The popular online radio company’s stock closed at $13.26 on its second day of trading, lower than the $16 offering price.
Pandora follows the recent initial public offerings from business networking leader LinkedIn. And while its stock has run into trouble, it hasn’t sunk the way that Pandora’s has. And the price drop has some questioning what will happen to Groupon.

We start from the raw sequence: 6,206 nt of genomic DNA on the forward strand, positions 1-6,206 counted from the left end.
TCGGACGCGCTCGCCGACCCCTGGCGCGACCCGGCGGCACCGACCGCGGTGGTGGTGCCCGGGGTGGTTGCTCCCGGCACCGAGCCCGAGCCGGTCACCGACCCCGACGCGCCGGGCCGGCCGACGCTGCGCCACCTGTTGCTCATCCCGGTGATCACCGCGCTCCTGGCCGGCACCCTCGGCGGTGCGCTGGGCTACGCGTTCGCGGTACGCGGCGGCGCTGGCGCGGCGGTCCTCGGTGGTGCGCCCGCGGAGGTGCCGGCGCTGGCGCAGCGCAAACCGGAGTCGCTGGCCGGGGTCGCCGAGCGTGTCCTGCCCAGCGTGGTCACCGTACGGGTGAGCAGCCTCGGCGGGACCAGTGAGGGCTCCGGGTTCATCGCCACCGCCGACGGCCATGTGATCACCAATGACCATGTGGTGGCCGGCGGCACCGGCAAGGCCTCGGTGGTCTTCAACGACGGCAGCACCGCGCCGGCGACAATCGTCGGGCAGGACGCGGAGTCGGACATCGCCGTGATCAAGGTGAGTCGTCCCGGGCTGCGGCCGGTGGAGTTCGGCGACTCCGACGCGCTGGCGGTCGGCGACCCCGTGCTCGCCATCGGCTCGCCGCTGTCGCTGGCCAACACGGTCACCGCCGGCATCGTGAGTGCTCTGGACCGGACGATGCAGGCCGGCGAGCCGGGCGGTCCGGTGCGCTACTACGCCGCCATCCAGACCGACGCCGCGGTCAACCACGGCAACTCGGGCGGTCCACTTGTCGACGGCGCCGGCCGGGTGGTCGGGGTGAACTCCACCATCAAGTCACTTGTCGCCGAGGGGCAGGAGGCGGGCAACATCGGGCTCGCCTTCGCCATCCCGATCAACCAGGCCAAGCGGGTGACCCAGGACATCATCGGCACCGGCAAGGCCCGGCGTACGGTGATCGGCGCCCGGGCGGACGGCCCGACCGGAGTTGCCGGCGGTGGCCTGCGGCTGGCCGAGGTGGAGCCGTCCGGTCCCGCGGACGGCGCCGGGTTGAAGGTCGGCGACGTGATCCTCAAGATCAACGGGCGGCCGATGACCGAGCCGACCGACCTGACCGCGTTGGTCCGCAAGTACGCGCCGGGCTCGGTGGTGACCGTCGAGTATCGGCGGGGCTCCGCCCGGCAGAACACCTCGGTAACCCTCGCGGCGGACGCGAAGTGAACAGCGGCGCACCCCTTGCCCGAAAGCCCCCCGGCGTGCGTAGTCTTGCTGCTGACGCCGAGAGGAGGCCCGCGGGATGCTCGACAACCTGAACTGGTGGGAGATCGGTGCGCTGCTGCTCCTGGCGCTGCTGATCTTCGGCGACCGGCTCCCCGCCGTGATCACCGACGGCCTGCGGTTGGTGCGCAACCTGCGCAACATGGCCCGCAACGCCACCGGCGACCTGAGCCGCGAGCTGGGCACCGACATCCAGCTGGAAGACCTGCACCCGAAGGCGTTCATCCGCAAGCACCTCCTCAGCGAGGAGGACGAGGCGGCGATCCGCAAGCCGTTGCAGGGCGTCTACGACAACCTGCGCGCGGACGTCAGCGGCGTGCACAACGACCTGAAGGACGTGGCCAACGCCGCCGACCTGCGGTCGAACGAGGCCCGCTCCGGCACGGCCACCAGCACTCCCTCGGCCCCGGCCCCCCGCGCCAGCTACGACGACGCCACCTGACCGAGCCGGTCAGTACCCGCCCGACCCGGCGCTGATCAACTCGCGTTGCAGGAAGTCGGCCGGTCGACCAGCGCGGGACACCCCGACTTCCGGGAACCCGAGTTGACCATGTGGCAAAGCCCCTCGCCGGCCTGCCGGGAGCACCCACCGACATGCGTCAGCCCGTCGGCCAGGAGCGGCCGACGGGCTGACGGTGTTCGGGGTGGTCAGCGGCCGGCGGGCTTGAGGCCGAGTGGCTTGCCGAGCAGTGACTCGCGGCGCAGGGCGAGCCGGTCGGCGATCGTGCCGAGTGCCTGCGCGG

Critics point to a couple of reasons, the most glaring being that Pandora, based in Oakland, California, has nearly 90 million customers but doesn’t make a profit.
But so far none appear quite as fun as Turntable.fm, where users get to be DJs, open listening rooms, and collect fans. Get yourself an invite and check out the dance rooms!
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